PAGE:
For most of our time on the planet, humans have not lived long enough to experience the problems of aging. We’ve just begun getting familiar with the social, psychological and economic consequences of aging in the last 30 to 40 years. And we have begun focusing our energies on finding cures for these new age ailments. We’re likely to find a cure for cancer within the next 20 years. When that happens, life expectancy will quickly surpass 100 years. Once life expectancy jumps to 100+, it is likely that humans will live long enough to intercept new breakthroughs in medical science (including prosthetics and artificial limbs) and it won’t be long before life expectancy touches 200 years. In fact, those who are younger than 40 years of age today are likely to live to be 100+ years and their children are likely to live to 200 years of age.

200 years! That is a long, long time. Imagine the consequences of being alive for 200 years. Presumably, people would work for at least 150+ years out of 200. This implies that people would potentially have 3 or 4 different careers in one lifetime. What would relationships look like? Would marriages last? Would friendships last? It’s likely that 6 – 8 generations will co-exist which would make it easier to transfer wisdom and experience across time. Conversely it would also mean that biases and prejudices of past generations would be carried forward interminably longer in time. What would be the impact of a longer life on our religious and philosophical moorings? Would living longer make us somehow less interested in the notion of God? Would it make us more stoic and less spontaneous, because we will have more time on our hands? Would they be more depressed or would they be happier? Would a longer life be a curse or a boon? Interesting questions.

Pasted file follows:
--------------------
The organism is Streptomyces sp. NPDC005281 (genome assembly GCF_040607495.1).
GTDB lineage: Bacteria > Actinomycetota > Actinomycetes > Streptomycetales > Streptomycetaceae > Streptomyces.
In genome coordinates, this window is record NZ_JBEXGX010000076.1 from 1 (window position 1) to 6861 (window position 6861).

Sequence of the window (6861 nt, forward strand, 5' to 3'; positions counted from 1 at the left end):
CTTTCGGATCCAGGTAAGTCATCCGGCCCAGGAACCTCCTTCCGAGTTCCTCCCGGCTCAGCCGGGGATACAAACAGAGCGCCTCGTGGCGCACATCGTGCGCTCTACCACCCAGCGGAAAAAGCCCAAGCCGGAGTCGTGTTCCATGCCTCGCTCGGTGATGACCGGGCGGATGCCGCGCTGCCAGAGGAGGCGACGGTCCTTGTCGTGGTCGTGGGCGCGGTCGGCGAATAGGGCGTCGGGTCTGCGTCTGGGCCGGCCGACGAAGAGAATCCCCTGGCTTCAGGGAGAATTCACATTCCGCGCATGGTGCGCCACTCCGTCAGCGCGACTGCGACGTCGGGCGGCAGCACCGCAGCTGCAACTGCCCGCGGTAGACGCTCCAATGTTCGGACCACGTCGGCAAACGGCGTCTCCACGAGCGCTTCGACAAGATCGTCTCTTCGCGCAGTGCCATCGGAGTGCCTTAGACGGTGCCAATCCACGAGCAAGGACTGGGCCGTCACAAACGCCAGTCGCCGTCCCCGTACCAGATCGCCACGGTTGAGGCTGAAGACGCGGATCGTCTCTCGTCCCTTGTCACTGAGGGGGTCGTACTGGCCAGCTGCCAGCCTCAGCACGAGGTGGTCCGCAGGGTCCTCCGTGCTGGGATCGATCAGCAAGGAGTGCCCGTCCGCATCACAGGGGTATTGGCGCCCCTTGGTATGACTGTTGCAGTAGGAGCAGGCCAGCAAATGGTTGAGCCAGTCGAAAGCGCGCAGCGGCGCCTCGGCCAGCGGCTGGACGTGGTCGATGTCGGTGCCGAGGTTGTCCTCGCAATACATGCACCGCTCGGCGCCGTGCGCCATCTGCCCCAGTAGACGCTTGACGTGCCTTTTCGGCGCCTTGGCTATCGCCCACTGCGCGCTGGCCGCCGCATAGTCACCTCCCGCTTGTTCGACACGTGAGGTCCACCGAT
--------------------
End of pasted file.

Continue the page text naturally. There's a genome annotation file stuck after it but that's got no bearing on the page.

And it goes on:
December 21, 2013

Dhoom 3


Yash Raj Films didn’t set out to win an Oscar when they started the Dhoom franchise. After viewing Dhoom 3, I can attest that they remain firmly committed to that non-objective. I believe it was Werner Heisenberg, the German physicist, who once postulated as part of his Uncertainty Principle that one can have either Katrina Kaif or a script in a Bollywood film but never both. I’m happy to inform you that Dhoom 3 has Ms. Kaif in it.

A Tale of Revenge, a Circus which is really a Magic Show, Hindi Stuff Written on Walls, etc.